10. Example: With Instruction Destinations RHS t := a – b; u := a – c; v := t + u; d := v + u; Statement Code Gen’d Reg Descriptor Address Descriptor t := a-b mov a, %r0 %r0 contains t t in %r0 sub b, %r0 u := a-c mov a, %r1 %r0 contains t t in %r0 sub c, %r1 %r1 contains u u in %r1 v := t+u add %r1, %r0 %r0 contains v v in %r0; t is dead %r1 contains u u in %r1 d := v+u add %r1, %r0 %r0 contains d d in %r0; v is dead mov %r0, d d is in memory CS322

    11. CodeGen with Dynamic Programming Goal: Generate optimal code for broad class of register machines Machine Model: • k interchangeable registers r0, r1, . . . , rk−1. • Instructions are of the form ri := E, where E is an expression containing operators, registers, and memory locations (denoted M) • Every instruction has an associated cost, measured by C() Cost Vector: C(E) = (c0 c1 · · · cr ) — it’s defined for an expression E, where: • C0: cost of computing E into memory, with the use of unbounded number of regs • Ci: cost of computing E into a register, with the use of up to i regs CS322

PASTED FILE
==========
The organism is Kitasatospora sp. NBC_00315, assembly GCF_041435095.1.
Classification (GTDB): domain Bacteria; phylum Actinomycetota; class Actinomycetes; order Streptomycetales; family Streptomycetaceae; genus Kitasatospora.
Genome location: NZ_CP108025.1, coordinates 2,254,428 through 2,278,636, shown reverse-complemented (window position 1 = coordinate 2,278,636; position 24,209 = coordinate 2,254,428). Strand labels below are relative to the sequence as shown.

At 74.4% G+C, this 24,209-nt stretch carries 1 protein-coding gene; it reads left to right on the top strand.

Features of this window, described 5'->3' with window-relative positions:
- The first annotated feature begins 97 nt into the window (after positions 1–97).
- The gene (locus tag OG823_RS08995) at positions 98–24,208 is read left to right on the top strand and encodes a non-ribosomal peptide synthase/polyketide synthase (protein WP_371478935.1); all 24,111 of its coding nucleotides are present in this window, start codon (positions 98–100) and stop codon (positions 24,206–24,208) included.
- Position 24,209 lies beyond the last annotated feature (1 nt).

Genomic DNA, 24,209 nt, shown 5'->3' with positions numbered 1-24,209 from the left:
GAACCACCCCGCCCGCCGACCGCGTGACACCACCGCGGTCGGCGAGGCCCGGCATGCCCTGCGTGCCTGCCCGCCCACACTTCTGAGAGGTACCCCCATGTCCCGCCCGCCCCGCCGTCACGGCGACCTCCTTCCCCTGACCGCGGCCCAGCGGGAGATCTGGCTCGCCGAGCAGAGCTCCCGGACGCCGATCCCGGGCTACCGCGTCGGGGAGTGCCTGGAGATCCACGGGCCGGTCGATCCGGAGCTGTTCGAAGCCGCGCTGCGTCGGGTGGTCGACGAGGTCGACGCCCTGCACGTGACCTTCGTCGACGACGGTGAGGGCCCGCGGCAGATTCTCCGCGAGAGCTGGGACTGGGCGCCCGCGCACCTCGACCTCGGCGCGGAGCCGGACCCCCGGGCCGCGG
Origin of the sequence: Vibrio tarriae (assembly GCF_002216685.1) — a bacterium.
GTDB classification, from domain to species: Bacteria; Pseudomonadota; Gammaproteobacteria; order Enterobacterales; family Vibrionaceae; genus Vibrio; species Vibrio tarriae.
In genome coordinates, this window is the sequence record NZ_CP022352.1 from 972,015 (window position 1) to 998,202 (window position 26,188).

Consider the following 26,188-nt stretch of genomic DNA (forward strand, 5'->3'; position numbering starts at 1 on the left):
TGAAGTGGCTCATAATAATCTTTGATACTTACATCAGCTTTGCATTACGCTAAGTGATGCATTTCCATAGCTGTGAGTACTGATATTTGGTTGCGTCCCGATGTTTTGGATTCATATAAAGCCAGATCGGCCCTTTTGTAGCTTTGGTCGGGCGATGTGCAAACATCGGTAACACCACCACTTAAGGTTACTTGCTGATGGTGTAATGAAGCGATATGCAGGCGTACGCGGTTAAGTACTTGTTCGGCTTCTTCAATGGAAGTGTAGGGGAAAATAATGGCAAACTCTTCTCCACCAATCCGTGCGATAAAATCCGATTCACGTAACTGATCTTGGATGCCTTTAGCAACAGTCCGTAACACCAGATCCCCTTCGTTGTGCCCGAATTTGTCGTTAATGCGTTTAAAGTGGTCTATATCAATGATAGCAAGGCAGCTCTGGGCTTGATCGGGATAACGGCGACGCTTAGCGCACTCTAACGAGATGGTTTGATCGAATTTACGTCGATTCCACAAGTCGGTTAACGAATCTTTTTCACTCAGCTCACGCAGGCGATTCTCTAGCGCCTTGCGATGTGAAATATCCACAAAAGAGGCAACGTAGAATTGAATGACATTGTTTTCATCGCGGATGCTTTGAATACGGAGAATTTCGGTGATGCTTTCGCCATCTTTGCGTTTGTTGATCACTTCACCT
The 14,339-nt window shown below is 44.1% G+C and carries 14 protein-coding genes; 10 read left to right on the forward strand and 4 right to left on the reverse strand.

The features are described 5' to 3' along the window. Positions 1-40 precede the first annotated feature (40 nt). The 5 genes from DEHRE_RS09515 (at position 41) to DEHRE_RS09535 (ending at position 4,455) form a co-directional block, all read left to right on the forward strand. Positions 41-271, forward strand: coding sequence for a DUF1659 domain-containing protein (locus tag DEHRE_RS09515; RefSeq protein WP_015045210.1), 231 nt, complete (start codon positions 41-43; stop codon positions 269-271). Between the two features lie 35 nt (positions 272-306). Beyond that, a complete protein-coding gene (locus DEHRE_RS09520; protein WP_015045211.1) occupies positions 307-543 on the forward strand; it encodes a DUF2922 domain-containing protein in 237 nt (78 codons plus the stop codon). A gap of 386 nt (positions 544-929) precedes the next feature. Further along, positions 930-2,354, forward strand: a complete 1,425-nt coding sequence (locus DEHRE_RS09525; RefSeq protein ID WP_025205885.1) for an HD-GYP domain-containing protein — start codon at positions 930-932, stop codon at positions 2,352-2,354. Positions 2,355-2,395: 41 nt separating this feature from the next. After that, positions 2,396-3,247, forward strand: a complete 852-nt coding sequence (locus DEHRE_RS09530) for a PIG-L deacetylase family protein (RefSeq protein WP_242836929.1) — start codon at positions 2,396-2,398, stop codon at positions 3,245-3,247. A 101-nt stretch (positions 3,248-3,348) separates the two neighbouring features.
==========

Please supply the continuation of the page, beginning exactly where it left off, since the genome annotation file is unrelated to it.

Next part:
12. Dynamic Programming (DP) Example: Consider multiplying a sequence of matrices, r := a × b × c × d × e [3 × 6] [3 × 5] [5 × 8] [8 × 1] [1 × 2] [2 × 6] Assume the cost for multiplying an [m × n] matrix and an [n × l ] matrix is O(m × n × l ) Question: What is the best order to multiply the sequence? • A naive solution is to go from left to right: r := ( ( (a × b) × c) × d) × e ) total cost = 186 • A better solution is: r := (a × (b × c)) × (d × e) ) total cost = 85 DP Idea: 1. Try every possible combination 2. Avoid redundant Computations to contain compile-time CS322

    13. Dynamic Programming, Cont’d • The cost of computing a sequence s based on a particular partition s = s1s2 can be expressed as: c( s1 | s2 ) = c( s1 ) + c( s2 ) + c12 • Create a table to record the lowest cost for computing each subsequence of abcde: c(ab), c(bc), c(cd), c(de), c(abc), c(bcd), c(cde), ... • Divide and conquer — consider all four possible ways to partition the sequence abcde: c(a|bcde), c(ab|cde), c(abc|de), c(abcd|e) • Recursively find the lowest cost for each case, then c(abcde) = min(c(a|bcde), c(ab|cde), c(abc|de), c(abcd|e)) CS322